Marie Hannah is overwhelmed with the lottery fever, saying if she won, she would buy her own private island to get away from everything after being swamped at the Fast Stop in Buckhannon by customers wanting to get a chance at winning an estimated $550 million in Saturday's Powerball jackpot.
She said that many people have been in the shop to purchase tickets, and she believes the West Virginia Strawberry Festival has driven up ticket sales for the store located just off the U.S. 33 corridor. Many people who have traveled in from out of town have purchased their tickets while in Buckhannon for the festival, Hannah said.
Many ticket purchasers, like Hannah, already are starting to think about what they would do if they won all that money. Hannah's idea is not unique. Bernard Lloyd of Buckhannon, who purchased his ticket at Fast Stop, said that if he won, it was a "ticket to get the hell outta here."
Lloyd said it was four or more years ago that anyone from West Virginia ever won the West Virginia Lottery. He called West Virginia, "the donating state," because he said he believed that the more local lottery players' ticket purchases only help to win millions for someone outside of West Virginia.
With multiple ticket purchasers throughout 43 states, Washington, D.C., and the U.S. Virgin Islands, the odds of winning are higher than 1 in a million. Still, thousands of people are flocking to lottery retailers to take that small chance at winning. Many seem to agree that a small chance is better than none, and many people who buy a ticket seem to have a dream for that illusive multimillion dollar payout.
"I'd take care of my family and all the people that were there for me before I became loaded," Joshua White of Buckhannon said when he purchased his ticket at Fast Stop.
Strong ticket sales have driven the Powerball jackpot up to $550 million for the drawing, according to media information from West Virginia Lottery Director John Musgrave. That's not even the largest amount the jackpot has ever been. According to information provided to media outlets, the Powerball hit a record in November 2012 with a $587.5 million prize. The Mega Millions payout that year was up to $656 million in March. Ticket purchases were on the rise after no one reportedly matched the numbers drawn for the $360 million dollar jackpot on Wednesday.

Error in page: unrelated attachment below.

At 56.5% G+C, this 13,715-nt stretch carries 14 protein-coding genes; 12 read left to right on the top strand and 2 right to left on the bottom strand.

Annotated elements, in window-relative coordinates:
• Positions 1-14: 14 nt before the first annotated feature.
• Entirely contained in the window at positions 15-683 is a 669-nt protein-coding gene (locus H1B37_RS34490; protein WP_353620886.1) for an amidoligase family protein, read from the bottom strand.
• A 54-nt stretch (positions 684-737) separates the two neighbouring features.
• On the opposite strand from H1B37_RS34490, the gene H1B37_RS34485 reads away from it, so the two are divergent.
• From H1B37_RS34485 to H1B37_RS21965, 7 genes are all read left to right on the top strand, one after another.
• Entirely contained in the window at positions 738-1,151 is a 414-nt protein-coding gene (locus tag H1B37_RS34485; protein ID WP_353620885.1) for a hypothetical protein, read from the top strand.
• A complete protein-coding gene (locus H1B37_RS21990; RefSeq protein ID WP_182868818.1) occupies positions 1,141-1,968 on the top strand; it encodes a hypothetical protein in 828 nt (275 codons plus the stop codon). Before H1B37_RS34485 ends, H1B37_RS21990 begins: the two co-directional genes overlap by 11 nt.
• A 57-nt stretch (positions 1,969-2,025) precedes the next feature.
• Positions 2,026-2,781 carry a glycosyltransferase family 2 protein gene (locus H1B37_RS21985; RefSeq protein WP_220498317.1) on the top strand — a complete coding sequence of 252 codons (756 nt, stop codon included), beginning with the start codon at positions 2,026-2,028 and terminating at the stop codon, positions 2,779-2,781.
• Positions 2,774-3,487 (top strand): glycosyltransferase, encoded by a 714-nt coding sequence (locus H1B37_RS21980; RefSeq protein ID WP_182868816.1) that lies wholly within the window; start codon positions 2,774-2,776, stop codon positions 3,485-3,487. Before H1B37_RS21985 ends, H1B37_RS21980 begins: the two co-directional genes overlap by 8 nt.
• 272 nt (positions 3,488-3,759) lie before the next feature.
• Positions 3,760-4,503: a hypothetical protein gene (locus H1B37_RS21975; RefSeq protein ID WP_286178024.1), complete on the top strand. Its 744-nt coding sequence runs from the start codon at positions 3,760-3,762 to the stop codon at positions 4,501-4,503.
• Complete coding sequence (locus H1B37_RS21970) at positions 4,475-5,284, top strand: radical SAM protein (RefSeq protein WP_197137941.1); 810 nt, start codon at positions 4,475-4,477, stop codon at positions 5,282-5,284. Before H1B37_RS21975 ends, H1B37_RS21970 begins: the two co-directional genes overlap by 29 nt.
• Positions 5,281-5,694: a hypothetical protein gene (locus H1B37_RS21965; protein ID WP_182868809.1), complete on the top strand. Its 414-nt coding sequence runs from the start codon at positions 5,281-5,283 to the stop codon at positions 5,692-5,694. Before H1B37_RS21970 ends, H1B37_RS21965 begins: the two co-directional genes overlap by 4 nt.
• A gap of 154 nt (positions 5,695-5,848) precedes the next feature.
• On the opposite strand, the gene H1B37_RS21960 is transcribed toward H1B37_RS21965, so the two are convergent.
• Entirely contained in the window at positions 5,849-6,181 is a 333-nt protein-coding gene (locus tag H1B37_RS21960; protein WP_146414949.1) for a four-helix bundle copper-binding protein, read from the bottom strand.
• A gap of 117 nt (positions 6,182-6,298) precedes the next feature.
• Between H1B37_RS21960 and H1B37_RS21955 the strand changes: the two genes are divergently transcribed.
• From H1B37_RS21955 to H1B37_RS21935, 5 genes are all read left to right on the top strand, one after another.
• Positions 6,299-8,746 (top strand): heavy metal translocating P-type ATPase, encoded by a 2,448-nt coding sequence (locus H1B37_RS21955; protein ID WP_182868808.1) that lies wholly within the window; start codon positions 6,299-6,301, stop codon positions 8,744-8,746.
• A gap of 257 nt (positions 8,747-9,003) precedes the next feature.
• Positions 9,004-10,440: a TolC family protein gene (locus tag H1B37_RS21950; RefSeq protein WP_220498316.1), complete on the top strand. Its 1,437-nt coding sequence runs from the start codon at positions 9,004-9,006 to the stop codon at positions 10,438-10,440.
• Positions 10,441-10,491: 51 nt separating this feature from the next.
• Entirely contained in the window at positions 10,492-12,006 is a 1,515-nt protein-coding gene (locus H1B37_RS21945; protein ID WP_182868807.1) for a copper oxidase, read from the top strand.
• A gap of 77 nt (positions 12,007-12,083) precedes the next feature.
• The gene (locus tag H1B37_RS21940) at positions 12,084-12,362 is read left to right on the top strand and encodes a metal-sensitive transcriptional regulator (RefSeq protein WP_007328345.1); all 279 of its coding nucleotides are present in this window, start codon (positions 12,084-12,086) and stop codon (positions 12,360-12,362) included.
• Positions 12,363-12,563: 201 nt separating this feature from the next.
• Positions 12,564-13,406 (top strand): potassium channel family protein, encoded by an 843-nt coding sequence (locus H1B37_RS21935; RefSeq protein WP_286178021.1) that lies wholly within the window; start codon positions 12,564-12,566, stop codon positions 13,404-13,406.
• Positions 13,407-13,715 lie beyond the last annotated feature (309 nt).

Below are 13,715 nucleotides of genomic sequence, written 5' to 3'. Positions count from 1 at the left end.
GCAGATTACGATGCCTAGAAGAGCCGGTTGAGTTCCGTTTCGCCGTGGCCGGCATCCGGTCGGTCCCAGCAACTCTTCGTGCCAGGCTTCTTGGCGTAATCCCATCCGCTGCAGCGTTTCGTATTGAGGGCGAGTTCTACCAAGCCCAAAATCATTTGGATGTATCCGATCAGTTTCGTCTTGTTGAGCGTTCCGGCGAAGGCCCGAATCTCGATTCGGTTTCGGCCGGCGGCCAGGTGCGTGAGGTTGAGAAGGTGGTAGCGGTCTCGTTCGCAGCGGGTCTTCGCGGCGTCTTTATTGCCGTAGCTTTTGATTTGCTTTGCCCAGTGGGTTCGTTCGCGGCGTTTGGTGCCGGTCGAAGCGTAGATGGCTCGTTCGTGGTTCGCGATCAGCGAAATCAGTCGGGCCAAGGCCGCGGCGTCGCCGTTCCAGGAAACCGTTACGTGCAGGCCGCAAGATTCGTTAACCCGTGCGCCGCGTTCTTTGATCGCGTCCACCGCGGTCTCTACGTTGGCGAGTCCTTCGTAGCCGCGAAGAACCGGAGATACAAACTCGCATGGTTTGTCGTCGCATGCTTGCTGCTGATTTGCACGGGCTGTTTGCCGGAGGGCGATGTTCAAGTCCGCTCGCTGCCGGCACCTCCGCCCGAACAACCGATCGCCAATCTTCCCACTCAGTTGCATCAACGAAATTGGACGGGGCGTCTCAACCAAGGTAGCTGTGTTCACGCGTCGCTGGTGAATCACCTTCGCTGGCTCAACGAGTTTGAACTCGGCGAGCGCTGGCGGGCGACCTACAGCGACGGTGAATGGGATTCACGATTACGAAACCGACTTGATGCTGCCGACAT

Whether a ticket hits the jackpot or not, smaller prizes as large as $1 or $2 million could still be won by playing the lottery. There were some small winners from Wednesday's drawing. According to information submitted to media outlets, people in 16 states won $1 million, and people in two states won a $2 million prize. Most ticket sales end between 9 and 10 p.m. today. It is best to check with a local lottery retailer for cut-off times.
Chuck Strutt, the executive director of the Multi-State Lottery Association, told media outlets that Powerball was redesigned so that larger jackpots occurred more frequently. He also said that it was redesigned to make more people into millionaires, and that he believes the Powerball lottery has succeeded at both levels. Ticket prices were also increased from $1 to $2.
Hannah said one person at Fast Stop bought $60 worth of Powerball tickets and $40 worth of Mega Millions tickets. Those who cannot watch the live drawing may check for the winning numbers on www.powerball.com.
"I hope I win," Jim Robinette of Cherry Port said when he bought his ticket at Buckhannon Go-Mart. "I'd go overseas again, and I wouldn't be fighting anybody."